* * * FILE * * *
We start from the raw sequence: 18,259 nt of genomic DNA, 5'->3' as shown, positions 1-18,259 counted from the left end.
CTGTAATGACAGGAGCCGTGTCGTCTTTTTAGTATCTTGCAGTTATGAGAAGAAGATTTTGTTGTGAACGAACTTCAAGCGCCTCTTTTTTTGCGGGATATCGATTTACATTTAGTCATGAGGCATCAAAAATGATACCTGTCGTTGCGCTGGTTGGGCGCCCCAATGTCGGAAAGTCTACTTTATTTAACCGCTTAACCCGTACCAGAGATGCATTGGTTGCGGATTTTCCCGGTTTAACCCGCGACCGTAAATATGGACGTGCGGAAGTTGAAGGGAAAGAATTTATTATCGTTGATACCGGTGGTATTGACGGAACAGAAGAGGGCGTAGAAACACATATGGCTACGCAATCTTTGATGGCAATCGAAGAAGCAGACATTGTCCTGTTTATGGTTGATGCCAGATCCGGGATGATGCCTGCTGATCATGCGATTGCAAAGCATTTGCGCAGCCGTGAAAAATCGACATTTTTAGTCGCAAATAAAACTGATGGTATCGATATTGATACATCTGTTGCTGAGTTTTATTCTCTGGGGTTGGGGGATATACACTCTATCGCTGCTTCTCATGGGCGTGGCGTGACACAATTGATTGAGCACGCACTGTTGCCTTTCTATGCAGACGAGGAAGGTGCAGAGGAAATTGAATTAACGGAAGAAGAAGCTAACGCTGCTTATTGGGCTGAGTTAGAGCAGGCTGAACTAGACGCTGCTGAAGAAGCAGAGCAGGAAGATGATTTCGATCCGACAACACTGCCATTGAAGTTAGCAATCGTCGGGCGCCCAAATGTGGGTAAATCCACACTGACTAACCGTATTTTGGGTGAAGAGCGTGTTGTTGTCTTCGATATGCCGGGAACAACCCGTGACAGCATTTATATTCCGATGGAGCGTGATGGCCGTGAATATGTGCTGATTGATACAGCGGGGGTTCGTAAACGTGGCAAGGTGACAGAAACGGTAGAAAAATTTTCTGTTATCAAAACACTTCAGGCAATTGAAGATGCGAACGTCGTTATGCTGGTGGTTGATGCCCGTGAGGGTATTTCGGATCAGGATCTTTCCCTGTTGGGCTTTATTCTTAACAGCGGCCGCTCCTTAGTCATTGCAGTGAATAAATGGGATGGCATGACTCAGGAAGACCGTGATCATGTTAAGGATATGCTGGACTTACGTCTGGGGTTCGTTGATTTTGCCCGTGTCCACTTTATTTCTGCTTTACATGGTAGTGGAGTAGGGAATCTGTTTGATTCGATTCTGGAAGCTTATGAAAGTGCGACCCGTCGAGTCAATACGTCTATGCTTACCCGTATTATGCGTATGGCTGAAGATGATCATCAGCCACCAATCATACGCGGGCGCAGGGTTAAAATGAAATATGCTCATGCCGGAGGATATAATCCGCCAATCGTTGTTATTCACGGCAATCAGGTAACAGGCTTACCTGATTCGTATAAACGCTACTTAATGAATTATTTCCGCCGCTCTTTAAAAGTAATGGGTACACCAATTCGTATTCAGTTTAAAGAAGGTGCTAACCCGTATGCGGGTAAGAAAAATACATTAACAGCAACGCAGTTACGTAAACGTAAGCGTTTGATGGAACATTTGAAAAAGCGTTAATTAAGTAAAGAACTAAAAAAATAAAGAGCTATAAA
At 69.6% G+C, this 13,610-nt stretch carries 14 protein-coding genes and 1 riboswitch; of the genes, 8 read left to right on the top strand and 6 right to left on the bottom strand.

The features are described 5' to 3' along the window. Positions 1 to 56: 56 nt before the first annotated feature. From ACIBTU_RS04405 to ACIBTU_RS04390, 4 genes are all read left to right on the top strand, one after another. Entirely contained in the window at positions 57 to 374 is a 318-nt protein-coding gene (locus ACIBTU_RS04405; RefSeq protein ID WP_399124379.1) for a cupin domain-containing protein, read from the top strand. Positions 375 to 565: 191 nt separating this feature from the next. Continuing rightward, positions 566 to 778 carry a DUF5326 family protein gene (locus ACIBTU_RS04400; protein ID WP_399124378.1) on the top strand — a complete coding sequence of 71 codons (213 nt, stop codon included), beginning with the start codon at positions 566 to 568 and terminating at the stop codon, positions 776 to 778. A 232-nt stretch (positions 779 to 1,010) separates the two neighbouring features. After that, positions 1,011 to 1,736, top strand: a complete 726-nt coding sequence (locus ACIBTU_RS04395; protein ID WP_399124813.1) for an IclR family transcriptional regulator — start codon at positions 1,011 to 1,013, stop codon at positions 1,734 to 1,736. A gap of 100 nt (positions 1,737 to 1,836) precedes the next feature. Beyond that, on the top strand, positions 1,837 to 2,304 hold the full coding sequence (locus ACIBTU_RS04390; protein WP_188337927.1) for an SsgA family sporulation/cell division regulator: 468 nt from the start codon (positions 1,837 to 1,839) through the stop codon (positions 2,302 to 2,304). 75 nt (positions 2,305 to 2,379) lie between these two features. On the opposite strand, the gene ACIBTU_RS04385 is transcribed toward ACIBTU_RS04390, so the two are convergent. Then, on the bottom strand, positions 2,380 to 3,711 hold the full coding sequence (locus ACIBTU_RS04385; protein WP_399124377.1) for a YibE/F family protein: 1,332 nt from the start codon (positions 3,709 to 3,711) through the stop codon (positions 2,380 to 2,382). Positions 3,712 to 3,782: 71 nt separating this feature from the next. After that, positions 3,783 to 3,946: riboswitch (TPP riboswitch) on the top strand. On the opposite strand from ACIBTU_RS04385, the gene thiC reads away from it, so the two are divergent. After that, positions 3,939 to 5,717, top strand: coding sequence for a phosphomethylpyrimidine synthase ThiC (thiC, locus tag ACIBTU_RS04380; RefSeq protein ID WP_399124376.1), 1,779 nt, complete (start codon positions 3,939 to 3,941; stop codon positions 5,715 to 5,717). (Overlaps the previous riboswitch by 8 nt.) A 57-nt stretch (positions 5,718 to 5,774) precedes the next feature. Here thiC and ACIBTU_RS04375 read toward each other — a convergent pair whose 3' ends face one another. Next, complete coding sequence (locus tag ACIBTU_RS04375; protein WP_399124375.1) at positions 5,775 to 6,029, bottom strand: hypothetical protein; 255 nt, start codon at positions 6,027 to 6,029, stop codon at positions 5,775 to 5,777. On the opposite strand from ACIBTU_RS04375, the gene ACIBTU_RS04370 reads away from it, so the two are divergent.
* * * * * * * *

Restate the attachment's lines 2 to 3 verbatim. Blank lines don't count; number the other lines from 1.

CTGTAATGACAGGAGCCGTGTCGTCTTTTTAGTATCTTGCAGTTATGAGAAGAAGATTTTGTTGTGAACGAACTTCAAGCGCCTCTTTTTTTGCGGGATATCGATTTACATTTAGTCATGAGGCATCAAAAATGATACCTGTCGTTGCGCTGGTTGGGCGCCCCAATGTCGGAAAGTCTACTTTATTTAACCGCTTAACCCGTACCAGAGATGCATTGGTTGCGGATTTTCCCGGTTTAACCCGCGACCGTAAATATGGACGTGCGGAAGTTGAAGGGAAAGAATTTATTATCGTTGATACCGGTGGTATTGACGGAACAGAAGAGGGCGTAGAAACACATATGGCTACGCAATCTTTGATGGCAATCGAAGAAGCAGACATTGTCCTGTTTATGGTTGATGCCAGATCCGGGATGATGCCTGCTGATCATGCGATTGCAAAGCATTTGCGCAGCCGTGAAAAATCGACATTTTTAGTCGCAAATAAAACTGATGGTATCGATATTGATACATCTGTTGCTGAGTTTTATTCTCTGGGGTTGGGGGATATACACTCTATCGCTGCTTCTCATGGGCGTGGCGTGACACAATTGATTGAGCACGCACTGTTGCCTTTCTATGCAGACGAGGAAGGTGCAGAGGAAATTGAATTAACGGAAGAAGAAGCTAACGCTGCTTATTGGGCTGAGTTAGAGCAGGCTGAACTAGACGCTGCTGAAGAAGCAGAGCAGGAAGATGATTTCGATCCGACAACACTGCCATTGAAGTTAGCAATCGTCGGGCGCCCAAATGTGGGTAAATCCACACTGACTAACCGTATTTTGGGTGAAGAGCGTGTTGTTGTCTTCGATATGCCGGGAACAACCCGTGACAGCATTTATATTCCGATGGAGCGTGATGGCCGTGAATATGTGCTGATTGATACAGCGGGGGTTCGTAAACGTGGCAAGGTGACAGAAACGGTAGAAAAATTTTCTGTTATCAAAACACTTCAGGCAATTGAAGATGCGAACGTCGTTATGCTGGTGGTTGATGCCCGTGAGGGTATTTCGGATCAGGATCTTTCCCTGTTGGGCTTTATTCTTAACAGCGGCCGCTCCTTAGTCATTGCAGTGAATAAATGGGATGGCATGACTCAGGAAGACCGTGATCATGTTAAGGATATGCTGGACTTACGTCTGGGGTTCGTTGATTTTGCCCGTGTCCACTTTATTTCTGCTTTACATGGTAGTGGAGTAGGGAATCTGTTTGATTCGATTCTGGAAGCTTATGAAAGTGCGACCCGTCGAGTCAATACGTCTATGCTTACCCGTATTATGCGTATGGCTGAAGATGATCATCAGCCACCAATCATACGCGGGCGCAGGGTTAAAATGAAATATGCTCATGCCGGAGGATATAATCCGCCAATCGTTGTTATTCACGGCAATCAGGTAACAGGCTTACCTGATTCGTATAAACGCTACTTAATGAATTATTTCCGCCGCTCTTTAAAAGTAATGGGTACACCAATTCGTATTCAGTTTAAAGAAGGTGCTAACCCGTATGCGGGTAAGAAAAATACATTAACAGCAACGCAGTTACGTAAACGTAAGCGTTTGATGGAACATTTGAAAAAGCGTTAATTAAGTAAAGAACTAAAAAAATAAAGAGCTATAAA
At 69.6% G+C, this 13,610-nt stretch carries 14 protein-coding genes and 1 riboswitch; of the genes, 8 read left to right on the top strand and 6 right to left on the bottom strand.